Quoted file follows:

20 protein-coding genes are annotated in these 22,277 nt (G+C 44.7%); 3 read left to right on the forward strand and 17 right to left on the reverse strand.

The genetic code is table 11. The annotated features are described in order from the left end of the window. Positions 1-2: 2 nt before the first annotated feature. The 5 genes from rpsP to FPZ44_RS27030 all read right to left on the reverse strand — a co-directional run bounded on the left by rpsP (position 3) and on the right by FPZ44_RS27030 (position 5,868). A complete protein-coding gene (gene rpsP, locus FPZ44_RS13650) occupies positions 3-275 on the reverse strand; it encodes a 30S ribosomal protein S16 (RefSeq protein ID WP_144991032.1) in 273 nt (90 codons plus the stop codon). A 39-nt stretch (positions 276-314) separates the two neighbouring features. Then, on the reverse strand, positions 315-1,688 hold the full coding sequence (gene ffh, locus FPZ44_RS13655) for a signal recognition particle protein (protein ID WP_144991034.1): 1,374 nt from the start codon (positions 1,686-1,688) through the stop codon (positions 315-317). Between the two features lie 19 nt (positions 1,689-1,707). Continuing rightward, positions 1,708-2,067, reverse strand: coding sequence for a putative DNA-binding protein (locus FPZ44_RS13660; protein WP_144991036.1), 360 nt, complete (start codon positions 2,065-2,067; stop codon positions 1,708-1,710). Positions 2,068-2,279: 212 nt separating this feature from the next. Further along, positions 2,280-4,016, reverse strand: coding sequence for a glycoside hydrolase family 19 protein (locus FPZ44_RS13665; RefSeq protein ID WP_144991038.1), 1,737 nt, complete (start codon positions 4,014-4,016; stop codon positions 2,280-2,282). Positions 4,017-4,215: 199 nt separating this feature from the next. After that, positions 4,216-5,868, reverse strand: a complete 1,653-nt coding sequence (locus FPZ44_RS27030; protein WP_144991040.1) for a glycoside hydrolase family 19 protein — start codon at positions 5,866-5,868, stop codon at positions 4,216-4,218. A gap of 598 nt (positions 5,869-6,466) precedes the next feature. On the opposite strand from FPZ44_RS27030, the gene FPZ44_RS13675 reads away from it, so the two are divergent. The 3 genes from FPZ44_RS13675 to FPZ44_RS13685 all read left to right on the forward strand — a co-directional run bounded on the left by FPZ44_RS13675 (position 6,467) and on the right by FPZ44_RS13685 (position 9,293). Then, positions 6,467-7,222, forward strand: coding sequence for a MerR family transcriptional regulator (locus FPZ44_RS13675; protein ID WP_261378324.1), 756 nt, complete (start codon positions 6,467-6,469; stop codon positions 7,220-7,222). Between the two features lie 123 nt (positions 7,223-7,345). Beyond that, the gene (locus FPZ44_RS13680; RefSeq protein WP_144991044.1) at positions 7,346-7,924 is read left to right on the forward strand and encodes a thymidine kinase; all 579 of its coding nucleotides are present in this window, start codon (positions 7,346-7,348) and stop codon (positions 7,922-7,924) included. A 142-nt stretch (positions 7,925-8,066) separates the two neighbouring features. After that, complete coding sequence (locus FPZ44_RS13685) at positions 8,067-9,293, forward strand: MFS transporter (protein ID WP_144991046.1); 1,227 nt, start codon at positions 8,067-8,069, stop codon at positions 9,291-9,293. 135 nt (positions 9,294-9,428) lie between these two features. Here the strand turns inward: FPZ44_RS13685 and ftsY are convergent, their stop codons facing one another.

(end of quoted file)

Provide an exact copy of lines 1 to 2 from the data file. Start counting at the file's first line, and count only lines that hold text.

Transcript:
20 protein-coding genes are annotated in these 22,277 nt (G+C 44.7%); 3 read left to right on the forward strand and 17 right to left on the reverse strand.

The genetic code is table 11. The annotated features are described in order from the left end of the window. Positions 1-2: 2 nt before the first annotated feature. The 5 genes from rpsP to FPZ44_RS27030 all read right to left on the reverse strand — a co-directional run bounded on the left by rpsP (position 3) and on the right by FPZ44_RS27030 (position 5,868). A complete protein-coding gene (gene rpsP, locus FPZ44_RS13650) occupies positions 3-275 on the reverse strand; it encodes a 30S ribosomal protein S16 (RefSeq protein ID WP_144991032.1) in 273 nt (90 codons plus the stop codon). A 39-nt stretch (positions 276-314) separates the two neighbouring features. Then, on the reverse strand, positions 315-1,688 hold the full coding sequence (gene ffh, locus FPZ44_RS13655) for a signal recognition particle protein (protein ID WP_144991034.1): 1,374 nt from the start codon (positions 1,686-1,688) through the stop codon (positions 315-317). Between the two features lie 19 nt (positions 1,689-1,707). Continuing rightward, positions 1,708-2,067, reverse strand: coding sequence for a putative DNA-binding protein (locus FPZ44_RS13660; protein WP_144991036.1), 360 nt, complete (start codon positions 2,065-2,067; stop codon positions 1,708-1,710). Positions 2,068-2,279: 212 nt separating this feature from the next. Further along, positions 2,280-4,016, reverse strand: coding sequence for a glycoside hydrolase family 19 protein (locus FPZ44_RS13665; RefSeq protein ID WP_144991038.1), 1,737 nt, complete (start codon positions 4,014-4,016; stop codon positions 2,280-2,282). Positions 4,017-4,215: 199 nt separating this feature from the next. After that, positions 4,216-5,868, reverse strand: a complete 1,653-nt coding sequence (locus FPZ44_RS27030; protein WP_144991040.1) for a glycoside hydrolase family 19 protein — start codon at positions 5,866-5,868, stop codon at positions 4,216-4,218. A gap of 598 nt (positions 5,869-6,466) precedes the next feature. On the opposite strand from FPZ44_RS27030, the gene FPZ44_RS13675 reads away from it, so the two are divergent. The 3 genes from FPZ44_RS13675 to FPZ44_RS13685 all read left to right on the forward strand — a co-directional run bounded on the left by FPZ44_RS13675 (position 6,467) and on the right by FPZ44_RS13685 (position 9,293). Then, positions 6,467-7,222, forward strand: coding sequence for a MerR family transcriptional regulator (locus FPZ44_RS13675; protein ID WP_261378324.1), 756 nt, complete (start codon positions 6,467-6,469; stop codon positions 7,220-7,222). Between the two features lie 123 nt (positions 7,223-7,345). Beyond that, the gene (locus FPZ44_RS13680; RefSeq protein WP_144991044.1) at positions 7,346-7,924 is read left to right on the forward strand and encodes a thymidine kinase; all 579 of its coding nucleotides are present in this window, start codon (positions 7,346-7,348) and stop codon (positions 7,922-7,924) included. A 142-nt stretch (positions 7,925-8,066) separates the two neighbouring features. After that, complete coding sequence (locus FPZ44_RS13685) at positions 8,067-9,293, forward strand: MFS transporter (protein ID WP_144991046.1); 1,227 nt, start codon at positions 8,067-8,069, stop codon at positions 9,291-9,293. 135 nt (positions 9,294-9,428) lie between these two features. Here the strand turns inward: FPZ44_RS13685 and ftsY are convergent, their stop codons facing one another.